The following is part of our week-long Rule Breaker series, where we Foolishly examine several companies and ask, "Is it a Rule Breaker?" Hey, even better, we'll answer the question for you.
A better starting question might be: How can Geron
Geron is the leader in embryonic stem cell research. If we want to talk about disruptive technologies that could topple conventional drugs, this would be it. Geron is not playing the big pharma game of developing small-molecule drugs that simply treat symptoms. It is developing cell-based therapies that are potential cures.
A company targeting outright cures rather than superficial treatments sounds very much like a Rule Breaker to me. With such lofty potential, is it possible that Geron doesn't make the grade?
Geron is best known for its leadership position in human embryonic stem cell research. Embryonic stem cells are the source of every other cell type in the body. Because of that innate characteristic, stem cells may be able to be coaxed into transforming into cell types that could be very useful for treating diseases.
The target markets for stem cell therapies are traumatic injuries and certain diseases that permanently destroy crucial cells. A few examples are the severing of nerves from spinal cord injury, degeneration of neurons in Parkinson's disease, and the death of heart muscle cells from heart attacks. In all of these cases, traditional drugs are of almost no use.
What is needed is a completely new paradigm in drug development -- a new way of attacking old problems. With its leadership position in developing stem cells as therapies, Geron is at the forefront of this change. We call many companies in that position Rule Breakers.
While stem cells give Geron its sex appeal -- at least in a geeky, scientific sort of way -- the company is not just a stem cell company. It has a very active research program around an important enzyme called telomerase. Telomerase allows cells to indefinitely divide. Normal, healthy cells don't make telomerase, but cancer cells do, which is one reason they grow and multiply like crazy.
Targeting telomerase to treat cancer is Geron's most advanced drug program, and the company is going after telomerase with a two-pronged attack. Right now it has a telomerase cancer vaccine (TVAX) in phase 1-2 clinical trials for the treatment of prostate cancer. The aim of this drug is to convince the immune system to target cancer cells, using telomerase as an indicator, while ignoring everything else.
The second way Geron is going after telomerase is directly inhibiting the enzyme with a drug. It is expected to start a phase 1 clinical trial of its telomerase inhibitor, GRN163L, this year.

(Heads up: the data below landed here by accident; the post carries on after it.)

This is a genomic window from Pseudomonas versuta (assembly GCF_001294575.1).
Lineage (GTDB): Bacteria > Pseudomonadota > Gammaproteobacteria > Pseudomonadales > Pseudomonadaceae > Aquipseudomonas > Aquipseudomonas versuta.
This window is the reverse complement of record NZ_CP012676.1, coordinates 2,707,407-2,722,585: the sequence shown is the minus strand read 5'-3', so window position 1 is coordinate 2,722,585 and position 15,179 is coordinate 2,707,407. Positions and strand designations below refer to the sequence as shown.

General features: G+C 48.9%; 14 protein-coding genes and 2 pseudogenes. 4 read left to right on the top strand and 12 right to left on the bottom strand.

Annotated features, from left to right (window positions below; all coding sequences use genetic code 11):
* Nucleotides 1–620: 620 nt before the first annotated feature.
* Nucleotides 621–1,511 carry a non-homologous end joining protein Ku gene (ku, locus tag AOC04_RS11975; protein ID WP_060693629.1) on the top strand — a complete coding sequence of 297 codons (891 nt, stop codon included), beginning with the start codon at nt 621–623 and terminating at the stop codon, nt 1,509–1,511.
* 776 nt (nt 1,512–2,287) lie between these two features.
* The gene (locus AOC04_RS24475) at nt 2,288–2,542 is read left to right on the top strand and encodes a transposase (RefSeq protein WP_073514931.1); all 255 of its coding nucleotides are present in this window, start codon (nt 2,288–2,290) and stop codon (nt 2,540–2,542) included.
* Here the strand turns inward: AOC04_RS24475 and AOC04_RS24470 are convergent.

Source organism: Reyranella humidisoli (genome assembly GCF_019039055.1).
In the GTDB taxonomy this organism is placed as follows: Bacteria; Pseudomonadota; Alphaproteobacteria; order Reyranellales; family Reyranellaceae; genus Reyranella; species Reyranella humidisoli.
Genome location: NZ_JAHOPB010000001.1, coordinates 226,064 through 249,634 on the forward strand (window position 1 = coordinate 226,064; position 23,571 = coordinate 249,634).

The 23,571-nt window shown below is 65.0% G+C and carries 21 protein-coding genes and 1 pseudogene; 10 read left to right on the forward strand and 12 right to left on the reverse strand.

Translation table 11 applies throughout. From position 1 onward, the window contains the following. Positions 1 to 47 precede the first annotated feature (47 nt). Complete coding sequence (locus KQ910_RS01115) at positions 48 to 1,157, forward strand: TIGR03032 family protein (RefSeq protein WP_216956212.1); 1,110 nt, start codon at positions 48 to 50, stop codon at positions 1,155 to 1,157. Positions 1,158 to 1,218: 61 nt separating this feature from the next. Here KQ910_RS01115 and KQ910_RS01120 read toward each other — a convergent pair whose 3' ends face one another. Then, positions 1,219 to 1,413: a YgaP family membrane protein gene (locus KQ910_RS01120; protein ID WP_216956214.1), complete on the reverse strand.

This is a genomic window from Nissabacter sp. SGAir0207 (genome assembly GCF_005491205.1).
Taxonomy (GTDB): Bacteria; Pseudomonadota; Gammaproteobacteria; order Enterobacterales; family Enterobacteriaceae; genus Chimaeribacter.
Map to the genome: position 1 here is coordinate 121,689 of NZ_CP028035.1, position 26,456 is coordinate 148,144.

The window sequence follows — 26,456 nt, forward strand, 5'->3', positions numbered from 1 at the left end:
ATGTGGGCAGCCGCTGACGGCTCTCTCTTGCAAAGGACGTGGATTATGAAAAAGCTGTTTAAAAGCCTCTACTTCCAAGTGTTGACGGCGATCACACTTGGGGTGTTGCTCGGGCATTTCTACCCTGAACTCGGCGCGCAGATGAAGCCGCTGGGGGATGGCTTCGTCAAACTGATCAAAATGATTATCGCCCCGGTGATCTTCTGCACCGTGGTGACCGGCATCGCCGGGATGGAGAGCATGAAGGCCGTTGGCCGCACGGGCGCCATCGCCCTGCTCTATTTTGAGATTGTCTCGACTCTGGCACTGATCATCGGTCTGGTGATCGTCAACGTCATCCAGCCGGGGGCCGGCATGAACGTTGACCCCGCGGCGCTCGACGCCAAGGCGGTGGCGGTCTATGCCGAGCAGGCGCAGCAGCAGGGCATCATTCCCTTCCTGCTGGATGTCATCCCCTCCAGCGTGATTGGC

Good science, bad stock
Geron's science is hot. Its stock is not. Here's a sobering fact: Geron completed its IPO on July 30, 1996, at $8 per share. Today, almost nine years later, Geron shares are trading near $6. That's a lousy performance.
Want another nasty number? According to its 2004 10-K, Geron has accumulated net losses of $336 million since it began operations in 1990. Having sunk a ton of money into R&D, the company has had absolutely zero payoff to shareholders who have been along for the ride.
As bad as those figures are, what's past is largely irrelevant. Investor returns in the future will depend on what happens with the company and its drug programs. Looking out on the five-year horizon, do we have reason to believe that the stock's trend will change? Can we predict when the company's R&D will reward shareholders?
The answer to both of those questions is no. Despite its interesting, exciting, and potentially earth-shaking science, I cannot call Geron a Rule Breaker. I might call it a pre-Breaker, or a Breaker in the making, but it's not quite there yet.
Am I perfectly willing to change that opinion in the future? Absolutely. For that to happen, though, I'll need to see phase 2 data from one of the company's drug programs showing that the technology works. There is a big difference between having potential and being a sure thing. If I could spin straw into gold, I could turn the heavy-metals industry on its head and make mining obsolete. I would be a Rule Breaker. However, the odds of that happening are zero.
While stem cells have the potential to change the drug world, I'm not yet convinced this will happen in the near future. There have been a lot of promising technologies in biotech that have failed to deliver, despite the hype (antisense and cancer vaccines, to name two). Will stem cells fall into that category, or will they work? We just don't know.
Investing in science projects is not the same as investing in marketable products. For nearly a decade, Geron has been an academic research lab masquerading as a publicly traded drug company.
Unfortunately, I'm not a benevolent philanthropist. Nor do I have the power of the National Institutes of Health to dole out grants in support of academic research. I'm an investor, and I want to put up money for drugs that have clear payoffs. Despite phenomenal potential, Geron's drug programs have an extremely high chance of never working out, and current investors can get strung along for years following the story.
That may or may not change. Until it does, Geron is not a Rule Breaker.
To check out our exploration of Rule Breaking companies, see:
- Searching for Rule Breakers by David Gardner
- Is Apple a Rule Breaker? by Rick Munarriz
- Is DreamWorks a Rule Breaker? by John Reeves
- Is eBay a Rule Breaker? by Alyce Lomax
- Is Dendreon a Rule Breaker? by Karl Thiel
- Is Netflix a Rule Breaker? by Beirne White
- Is IBM a Rule Breaker? by Carl Wherrett and John Yelovich
- Is Google a Rule Breaker? by Tim Beyers